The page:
Many of you have emailed me to ask is the American University in Cairo (AUC) is still closed, and I am sorry to say that the answer is yes. It has been over a week now that students have chained all of the University gates closed, blocking access to the new campus for all students, faculty and staff. The students’ demands are not always clear, but they center on asking for this year’s 7% tuition increase to be rescinded, and sometimes include demands for better faculty, higher pay for AUC staff, amnesty for the student leaders of this strike, increased budget transparency and more student voice in all decisions. Students suggest that the University wastes money on “leakage,” which I think means corruption. Though some faculty have urged President Lisa Anderson to call in the police to remove the students (there are not really that many of them at the gates), she has understandably decided not to do so for fear of violence. The last thing AUC needs at this point in history is images on CNN of Egyptians with guns fighting with young people.
Some background is important here. AUC is the elite institution of Egypt, if not the region. It represents an attempt to export our belief in the value of a liberal arts education to this part of the world. It is by regional standards outrageously expensive, with full cost at nearly $30,000 a year, or more than 8 times the average Egyptian yearly salary. (For comparison, that would be like charging about $320,000 a year at Duke.) Three years ago, AUC opened a new campus in New Cairo, about 10 miles from downtown. The total cost of the campus was $400 million, $100 million of which was paid by the US government. There is a plaque on campus that thanks the US for its support, and random computers and printers have a USAID sticker on then, reading “a gift from the American people.” Also, as you can see here, there is a plaque that thanks Hosni Mubarak:
While I was doing some reading on the history of AUC, I came across this hacked Wikipedia entry. Read the first paragraph carefully:
Interestingly, in the past students have raised issues about AUC’s relationship with the Mubarak regime. Here is an article from last year about this. Mubarek’s wife and children attended AUC and until the revolution it had a Susanne Mubarak Hall. I believe it is now called just room P071.
When it is not locked down by students, one can start their day on campus with a decaf skim latte and have lunch at Subway or McDonald’s, though I am happy to report that the new Beirut Express that recently opened on campus behind my office serves wonderful koshary and shwarma where one can get lunch for less than half the price of the ubiquitous American chains. The choice is yours! The architecture is breathtaking, respectful of the style of the region with a subtle nod to the colors and tile of a boutique hotel
I did see many of my students yesterday, asking them to meet me in a room at the old AUC Campus off of Tahrir Square. About half of them came. The topics of my class – leadership, the relationship between the liberal arts and democracy, civic engagement – are all so ripe for conversation, and for making this a teachable moment. And I continue to search for the real causes and meaning of this strike, as I sense that many of the students can indeed pay the tuition increase and that there is something deeper and more profound going on here. I have asked my colleagues and students about this and have gotten varying responses. Some believe, as I suggested in my post last week, that indeed this is an extension of the revolution, that these young people who had all efforts at protest and criticism suppressed are now – without fear – taking advantage of every opportunity to oppose “the man.” I think that by physically blocking the campus they have gone too far, but I do understand it.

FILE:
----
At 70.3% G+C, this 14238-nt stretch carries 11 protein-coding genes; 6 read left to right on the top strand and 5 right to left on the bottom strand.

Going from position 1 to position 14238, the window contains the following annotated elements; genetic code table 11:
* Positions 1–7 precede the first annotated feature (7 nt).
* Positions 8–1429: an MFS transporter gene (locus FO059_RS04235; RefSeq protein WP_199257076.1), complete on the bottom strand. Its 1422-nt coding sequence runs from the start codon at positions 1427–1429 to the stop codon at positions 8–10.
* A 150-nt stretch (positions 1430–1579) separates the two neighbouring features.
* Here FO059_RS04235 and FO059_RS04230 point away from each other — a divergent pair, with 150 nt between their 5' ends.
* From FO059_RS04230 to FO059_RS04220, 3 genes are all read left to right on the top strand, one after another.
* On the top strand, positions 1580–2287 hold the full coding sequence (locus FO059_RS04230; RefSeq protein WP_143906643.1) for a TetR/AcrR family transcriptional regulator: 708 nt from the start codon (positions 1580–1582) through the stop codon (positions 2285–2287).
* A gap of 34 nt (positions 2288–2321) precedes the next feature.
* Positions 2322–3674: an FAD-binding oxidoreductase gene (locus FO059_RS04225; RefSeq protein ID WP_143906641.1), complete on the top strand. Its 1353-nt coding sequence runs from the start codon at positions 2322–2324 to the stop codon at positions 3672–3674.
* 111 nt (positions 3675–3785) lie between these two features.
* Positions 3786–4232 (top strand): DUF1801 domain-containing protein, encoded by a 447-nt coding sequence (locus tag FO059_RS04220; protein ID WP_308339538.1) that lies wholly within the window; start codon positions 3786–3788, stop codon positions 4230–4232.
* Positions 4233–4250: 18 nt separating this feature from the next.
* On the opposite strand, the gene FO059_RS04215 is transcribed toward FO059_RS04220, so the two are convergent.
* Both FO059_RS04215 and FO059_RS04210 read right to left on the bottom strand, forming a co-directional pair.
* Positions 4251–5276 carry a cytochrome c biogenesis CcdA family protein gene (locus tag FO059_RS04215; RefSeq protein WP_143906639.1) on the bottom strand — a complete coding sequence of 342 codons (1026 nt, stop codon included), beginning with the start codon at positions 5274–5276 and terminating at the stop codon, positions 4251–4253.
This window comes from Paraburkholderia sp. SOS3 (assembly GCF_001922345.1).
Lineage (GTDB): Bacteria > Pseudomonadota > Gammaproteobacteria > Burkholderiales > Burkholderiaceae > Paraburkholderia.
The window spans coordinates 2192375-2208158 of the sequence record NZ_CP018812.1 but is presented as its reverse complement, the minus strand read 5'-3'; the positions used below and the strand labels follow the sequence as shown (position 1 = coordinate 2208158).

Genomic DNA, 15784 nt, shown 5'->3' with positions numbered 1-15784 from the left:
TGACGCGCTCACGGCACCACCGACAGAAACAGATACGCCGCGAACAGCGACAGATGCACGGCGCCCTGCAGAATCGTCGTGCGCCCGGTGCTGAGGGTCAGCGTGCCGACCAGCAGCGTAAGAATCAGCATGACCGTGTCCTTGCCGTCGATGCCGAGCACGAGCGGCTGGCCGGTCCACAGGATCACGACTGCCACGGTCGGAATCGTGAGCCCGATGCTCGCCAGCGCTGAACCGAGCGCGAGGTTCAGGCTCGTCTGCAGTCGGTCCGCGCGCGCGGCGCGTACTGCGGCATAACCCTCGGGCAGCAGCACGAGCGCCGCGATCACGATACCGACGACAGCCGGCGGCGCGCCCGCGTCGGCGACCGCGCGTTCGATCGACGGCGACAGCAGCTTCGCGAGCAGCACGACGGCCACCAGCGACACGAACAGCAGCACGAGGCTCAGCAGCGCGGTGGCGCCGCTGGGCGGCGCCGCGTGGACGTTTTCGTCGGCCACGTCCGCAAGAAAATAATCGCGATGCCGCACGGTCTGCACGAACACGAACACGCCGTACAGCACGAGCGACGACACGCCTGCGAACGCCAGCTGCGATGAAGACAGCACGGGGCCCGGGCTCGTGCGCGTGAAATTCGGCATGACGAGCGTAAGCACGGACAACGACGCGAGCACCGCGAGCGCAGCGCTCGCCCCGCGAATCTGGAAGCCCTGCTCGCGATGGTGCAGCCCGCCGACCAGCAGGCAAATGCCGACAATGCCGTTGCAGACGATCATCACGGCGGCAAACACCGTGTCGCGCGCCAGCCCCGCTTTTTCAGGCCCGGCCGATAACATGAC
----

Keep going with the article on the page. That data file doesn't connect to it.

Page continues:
I also asked my students if there is a certain anti-Americanism implicit in this student strike. They did not think so, but I am not sure I agree. AUC pays different wages to Egyptians and foreign nationals. My feeling is that these students have a love/hate relationship with this school – that they love its physical presence and freedom to explore the life of the mind, and the ticket that it represents to good jobs, but are troubled by its explicit link to the US and its history of support for the old regime and damaging meddling in the region. So just as the protests across the region are about more than the absurd film that became the focus, so this too is about more. And it is for this reason that it is crucial that we reopen the University as soon as possible, because I cannot imagine a better place to have this conversation in a free and open way. To me, these closed gates equal closed minds. If a liberal arts education does nothing else, it helps us to develop empathy, to see how others see things and to take that into account when we act. To close the campus when we most need it open is perhaps the most tragic part of this episode.
I can see how many of my students are seeing this strike as a break, the way we at home perhaps treat snow days. I never did like snow days, especially in the desert. I’ll keep you posted on developments.